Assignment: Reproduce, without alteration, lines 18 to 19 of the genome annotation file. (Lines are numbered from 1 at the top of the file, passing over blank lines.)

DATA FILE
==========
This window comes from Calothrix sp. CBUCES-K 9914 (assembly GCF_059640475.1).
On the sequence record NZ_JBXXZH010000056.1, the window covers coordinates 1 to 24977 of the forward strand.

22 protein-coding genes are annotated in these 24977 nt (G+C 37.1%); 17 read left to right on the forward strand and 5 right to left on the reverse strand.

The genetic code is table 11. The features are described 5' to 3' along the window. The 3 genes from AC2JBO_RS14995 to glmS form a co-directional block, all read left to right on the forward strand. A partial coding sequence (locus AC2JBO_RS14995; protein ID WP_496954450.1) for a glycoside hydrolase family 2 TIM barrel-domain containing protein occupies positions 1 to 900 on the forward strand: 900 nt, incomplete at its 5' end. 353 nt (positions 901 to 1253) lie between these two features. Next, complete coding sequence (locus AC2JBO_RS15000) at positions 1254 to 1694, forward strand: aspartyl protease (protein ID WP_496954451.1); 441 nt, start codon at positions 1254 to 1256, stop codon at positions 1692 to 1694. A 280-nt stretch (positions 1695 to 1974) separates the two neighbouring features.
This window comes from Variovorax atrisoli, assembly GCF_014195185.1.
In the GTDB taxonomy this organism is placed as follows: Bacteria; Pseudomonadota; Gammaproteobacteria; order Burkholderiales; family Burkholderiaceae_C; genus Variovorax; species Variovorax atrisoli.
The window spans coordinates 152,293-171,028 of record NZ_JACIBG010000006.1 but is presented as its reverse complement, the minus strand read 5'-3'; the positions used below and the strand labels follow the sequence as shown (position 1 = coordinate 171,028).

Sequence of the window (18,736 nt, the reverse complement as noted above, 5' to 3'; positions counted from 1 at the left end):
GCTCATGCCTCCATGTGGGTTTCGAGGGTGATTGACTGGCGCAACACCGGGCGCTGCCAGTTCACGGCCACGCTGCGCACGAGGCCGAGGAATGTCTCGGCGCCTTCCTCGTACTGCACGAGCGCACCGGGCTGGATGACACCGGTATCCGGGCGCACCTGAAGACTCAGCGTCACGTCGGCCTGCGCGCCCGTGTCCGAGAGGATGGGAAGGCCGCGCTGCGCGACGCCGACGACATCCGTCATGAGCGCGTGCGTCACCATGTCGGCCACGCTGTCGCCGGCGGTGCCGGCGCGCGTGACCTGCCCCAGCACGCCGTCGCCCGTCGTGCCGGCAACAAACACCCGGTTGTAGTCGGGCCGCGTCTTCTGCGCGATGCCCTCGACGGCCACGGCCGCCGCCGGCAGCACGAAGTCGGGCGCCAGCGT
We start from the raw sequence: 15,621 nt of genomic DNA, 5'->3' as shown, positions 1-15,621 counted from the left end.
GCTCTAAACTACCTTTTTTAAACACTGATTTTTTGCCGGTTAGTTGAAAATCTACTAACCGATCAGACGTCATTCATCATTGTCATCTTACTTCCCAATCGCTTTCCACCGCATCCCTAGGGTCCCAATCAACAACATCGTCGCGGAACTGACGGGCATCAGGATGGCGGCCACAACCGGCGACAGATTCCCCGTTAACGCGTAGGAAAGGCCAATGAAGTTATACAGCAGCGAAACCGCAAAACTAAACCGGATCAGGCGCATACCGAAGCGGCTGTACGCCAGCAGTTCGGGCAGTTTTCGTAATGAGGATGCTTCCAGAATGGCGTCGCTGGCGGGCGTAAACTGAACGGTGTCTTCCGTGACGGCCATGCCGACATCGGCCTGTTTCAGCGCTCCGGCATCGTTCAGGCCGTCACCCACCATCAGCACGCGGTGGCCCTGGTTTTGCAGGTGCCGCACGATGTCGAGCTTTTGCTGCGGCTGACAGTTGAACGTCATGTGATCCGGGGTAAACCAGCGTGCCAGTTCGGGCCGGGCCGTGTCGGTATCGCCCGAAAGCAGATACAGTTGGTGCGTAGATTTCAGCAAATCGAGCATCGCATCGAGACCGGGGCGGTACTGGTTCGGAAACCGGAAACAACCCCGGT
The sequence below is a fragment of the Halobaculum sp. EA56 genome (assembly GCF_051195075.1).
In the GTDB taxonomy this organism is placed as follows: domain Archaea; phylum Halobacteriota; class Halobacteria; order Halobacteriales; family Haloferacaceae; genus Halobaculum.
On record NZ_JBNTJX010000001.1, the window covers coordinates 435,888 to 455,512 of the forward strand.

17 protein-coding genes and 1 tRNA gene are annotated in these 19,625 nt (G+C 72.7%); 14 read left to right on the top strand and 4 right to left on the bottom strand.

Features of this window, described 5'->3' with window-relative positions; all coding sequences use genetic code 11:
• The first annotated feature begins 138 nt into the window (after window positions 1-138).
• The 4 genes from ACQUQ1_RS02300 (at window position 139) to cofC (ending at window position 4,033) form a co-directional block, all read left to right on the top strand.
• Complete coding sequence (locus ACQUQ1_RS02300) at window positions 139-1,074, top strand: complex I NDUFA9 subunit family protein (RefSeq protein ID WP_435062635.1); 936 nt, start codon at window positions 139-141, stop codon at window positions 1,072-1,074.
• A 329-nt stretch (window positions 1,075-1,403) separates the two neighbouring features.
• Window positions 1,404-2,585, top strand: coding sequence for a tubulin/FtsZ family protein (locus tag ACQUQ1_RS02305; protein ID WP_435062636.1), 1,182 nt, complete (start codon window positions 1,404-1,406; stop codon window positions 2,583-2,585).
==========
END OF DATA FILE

• The 4 genes from ACQUQ1_RS02300 (at window position 139) to cofC (ending at window position 4,033) form a co-directional block, all read left to right on the top strand.
• Complete coding sequence (locus ACQUQ1_RS02300) at window positions 139-1,074, top strand: complex I NDUFA9 subunit family protein (RefSeq protein ID WP_435062635.1); 936 nt, start codon at window positions 139-141, stop codon at window positions 1,072-1,074.